‘Dear Clare Williams, we are delighted to offer you a place…’ I remember these words as my mother read them over the phone. I was not at home when the acceptance letter from Jesus College arrived and so I had left strict instructions with my parents to open any embossed envelope, emblazoned with the College crest immediately! I did not breathe until my mother had finished reading the letter. Only then did I let out a scream of joy, incredulity, and relief. For months I had worked hard on my A Levels with the support of so many teachers, friends and, most important, my family.
Sadly, some teachers were not convinced that this state-schooler, British-born black girl, and daughter of Caribbean parents would make it to Oxford. In fact, one teacher said I wouldn’t likely get in, and even if I did it would be because of positive discrimination! But through the encouragement of my family, underpinned by many prayers, stories of overcoming adversity and my own personal Christian faith, I kept on going.
Arriving at Oxford was a culture shock in so many ways. I was one of two black women in my year group and English cohort. Freshers’ Week was a whirlwind, but I remember trapsing through the examination halls for Freshers’ Fair and being encouraged when I saw so many different societies, faith groups, clubs, and initiatives, including the Afro-Caribbean society.
At first, I was unfamiliar with the style of worship hosted weekly in the College chapel. Having grown up in lively black Pentecostalism as a preacher’s kid, the more contemplative style of high Anglican services was foreign to me. And yet, I was drawn to the architecture of the chapel, the formality of proceedings and the beautiful singing of the choir; Zadok the Priest became my all-time favourite! There was something mesmerizingly majestic about that anthem. Beyond the structured services, the chapel would be a place where I’d go to sit and reflect, especially when the feelings of being different or imposter syndrome set in.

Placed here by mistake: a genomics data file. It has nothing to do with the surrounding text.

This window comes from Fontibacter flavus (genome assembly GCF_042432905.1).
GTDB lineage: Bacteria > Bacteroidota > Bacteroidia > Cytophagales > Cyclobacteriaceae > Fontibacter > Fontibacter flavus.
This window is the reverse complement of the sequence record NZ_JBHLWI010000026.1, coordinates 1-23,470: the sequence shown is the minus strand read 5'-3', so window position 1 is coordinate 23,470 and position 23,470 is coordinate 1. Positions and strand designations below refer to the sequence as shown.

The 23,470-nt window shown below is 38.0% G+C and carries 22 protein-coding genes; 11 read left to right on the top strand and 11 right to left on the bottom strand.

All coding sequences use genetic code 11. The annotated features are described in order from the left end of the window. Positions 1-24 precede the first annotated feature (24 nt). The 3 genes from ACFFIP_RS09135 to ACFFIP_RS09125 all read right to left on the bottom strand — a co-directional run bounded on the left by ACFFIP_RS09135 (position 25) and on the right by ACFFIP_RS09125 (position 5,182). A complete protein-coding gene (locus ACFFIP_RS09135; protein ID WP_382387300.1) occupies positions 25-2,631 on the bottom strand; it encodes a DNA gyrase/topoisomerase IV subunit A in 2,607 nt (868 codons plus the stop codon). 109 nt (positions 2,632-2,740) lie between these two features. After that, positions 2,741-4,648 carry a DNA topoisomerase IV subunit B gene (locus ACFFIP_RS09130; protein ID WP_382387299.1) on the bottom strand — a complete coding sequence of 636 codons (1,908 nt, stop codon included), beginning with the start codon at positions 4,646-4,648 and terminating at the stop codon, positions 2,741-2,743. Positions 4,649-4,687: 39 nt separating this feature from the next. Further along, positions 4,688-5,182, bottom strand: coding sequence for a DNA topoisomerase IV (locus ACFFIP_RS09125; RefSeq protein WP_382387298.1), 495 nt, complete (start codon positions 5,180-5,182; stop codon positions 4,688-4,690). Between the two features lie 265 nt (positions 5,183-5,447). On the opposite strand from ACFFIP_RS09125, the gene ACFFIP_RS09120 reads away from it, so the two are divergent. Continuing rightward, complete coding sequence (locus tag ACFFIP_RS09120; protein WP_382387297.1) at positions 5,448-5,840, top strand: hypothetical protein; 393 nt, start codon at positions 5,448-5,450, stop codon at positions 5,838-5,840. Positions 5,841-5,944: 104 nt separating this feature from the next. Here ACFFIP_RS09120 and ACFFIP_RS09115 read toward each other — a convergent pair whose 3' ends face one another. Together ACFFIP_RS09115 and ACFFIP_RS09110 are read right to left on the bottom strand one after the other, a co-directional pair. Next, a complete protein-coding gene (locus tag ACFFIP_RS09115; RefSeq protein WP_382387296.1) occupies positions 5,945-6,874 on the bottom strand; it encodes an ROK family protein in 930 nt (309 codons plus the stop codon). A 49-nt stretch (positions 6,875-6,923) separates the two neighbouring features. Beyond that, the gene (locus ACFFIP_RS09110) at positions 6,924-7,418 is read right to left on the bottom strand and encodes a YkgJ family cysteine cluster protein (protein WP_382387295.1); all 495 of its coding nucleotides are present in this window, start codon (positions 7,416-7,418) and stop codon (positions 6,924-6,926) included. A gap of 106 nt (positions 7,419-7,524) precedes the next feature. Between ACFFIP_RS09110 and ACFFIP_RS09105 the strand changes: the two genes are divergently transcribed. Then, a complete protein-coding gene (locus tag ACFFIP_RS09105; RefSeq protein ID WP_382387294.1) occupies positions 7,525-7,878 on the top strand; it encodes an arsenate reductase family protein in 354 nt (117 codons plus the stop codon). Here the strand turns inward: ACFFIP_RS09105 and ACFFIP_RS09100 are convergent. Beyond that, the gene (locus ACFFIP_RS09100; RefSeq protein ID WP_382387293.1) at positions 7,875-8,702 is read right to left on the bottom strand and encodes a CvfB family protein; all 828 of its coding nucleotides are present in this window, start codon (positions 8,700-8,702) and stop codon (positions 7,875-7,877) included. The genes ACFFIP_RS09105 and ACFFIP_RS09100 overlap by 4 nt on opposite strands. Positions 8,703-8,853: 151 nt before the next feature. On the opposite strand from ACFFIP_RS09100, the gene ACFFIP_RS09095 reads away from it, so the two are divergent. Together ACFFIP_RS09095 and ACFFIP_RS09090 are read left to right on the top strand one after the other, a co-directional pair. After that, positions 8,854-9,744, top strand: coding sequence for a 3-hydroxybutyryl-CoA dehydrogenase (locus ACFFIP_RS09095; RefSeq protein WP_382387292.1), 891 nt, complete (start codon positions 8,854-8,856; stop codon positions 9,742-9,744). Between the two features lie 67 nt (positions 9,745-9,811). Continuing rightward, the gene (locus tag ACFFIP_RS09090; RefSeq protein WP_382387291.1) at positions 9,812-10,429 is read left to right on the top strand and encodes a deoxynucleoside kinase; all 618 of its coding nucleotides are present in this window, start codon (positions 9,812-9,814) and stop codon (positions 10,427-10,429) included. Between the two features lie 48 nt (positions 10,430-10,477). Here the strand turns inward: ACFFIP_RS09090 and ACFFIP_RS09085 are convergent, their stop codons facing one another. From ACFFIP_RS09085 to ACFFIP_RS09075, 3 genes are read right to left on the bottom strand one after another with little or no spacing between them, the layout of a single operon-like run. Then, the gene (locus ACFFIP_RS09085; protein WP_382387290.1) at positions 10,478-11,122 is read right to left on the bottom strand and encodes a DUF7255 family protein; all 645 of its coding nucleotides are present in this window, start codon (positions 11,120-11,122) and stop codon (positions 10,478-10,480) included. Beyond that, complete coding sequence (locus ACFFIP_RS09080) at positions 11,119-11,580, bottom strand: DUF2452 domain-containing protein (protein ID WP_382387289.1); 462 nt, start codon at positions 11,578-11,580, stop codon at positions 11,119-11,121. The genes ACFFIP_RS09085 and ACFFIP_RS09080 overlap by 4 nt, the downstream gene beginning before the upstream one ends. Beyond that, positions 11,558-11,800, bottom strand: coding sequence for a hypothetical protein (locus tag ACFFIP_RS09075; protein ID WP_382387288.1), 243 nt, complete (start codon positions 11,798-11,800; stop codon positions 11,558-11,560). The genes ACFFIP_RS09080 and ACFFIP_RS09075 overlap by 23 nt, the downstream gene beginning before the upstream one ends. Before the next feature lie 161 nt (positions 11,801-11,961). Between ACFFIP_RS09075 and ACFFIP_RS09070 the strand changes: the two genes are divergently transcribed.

Over my three years at Oxford, I learned to appreciate differences in the style of Christian services and soon got stuck in with the Christian Union. Within this group, I was able to enjoy the company of fellow Christians from different faith traditions and share some of my own Christian heritage. The local churches offered a variety of events to participate in and I even found a black majority Pentecostal church close by in my final year. Attending this church during finals gave me a little taste of home when the stress of revision became too much.
Celebrating and reflecting upon the Tests Act is important to me as it is a historical milestone in Oxford University’s ongoing work to widen access for students from underrepresented ethnic minority backgrounds, and candidates from all faiths and none.
Clare Williams, matriculated 2005, MA in Leadership 2012, MA Culture, Diaspora and Ethnicity, 2019-2021.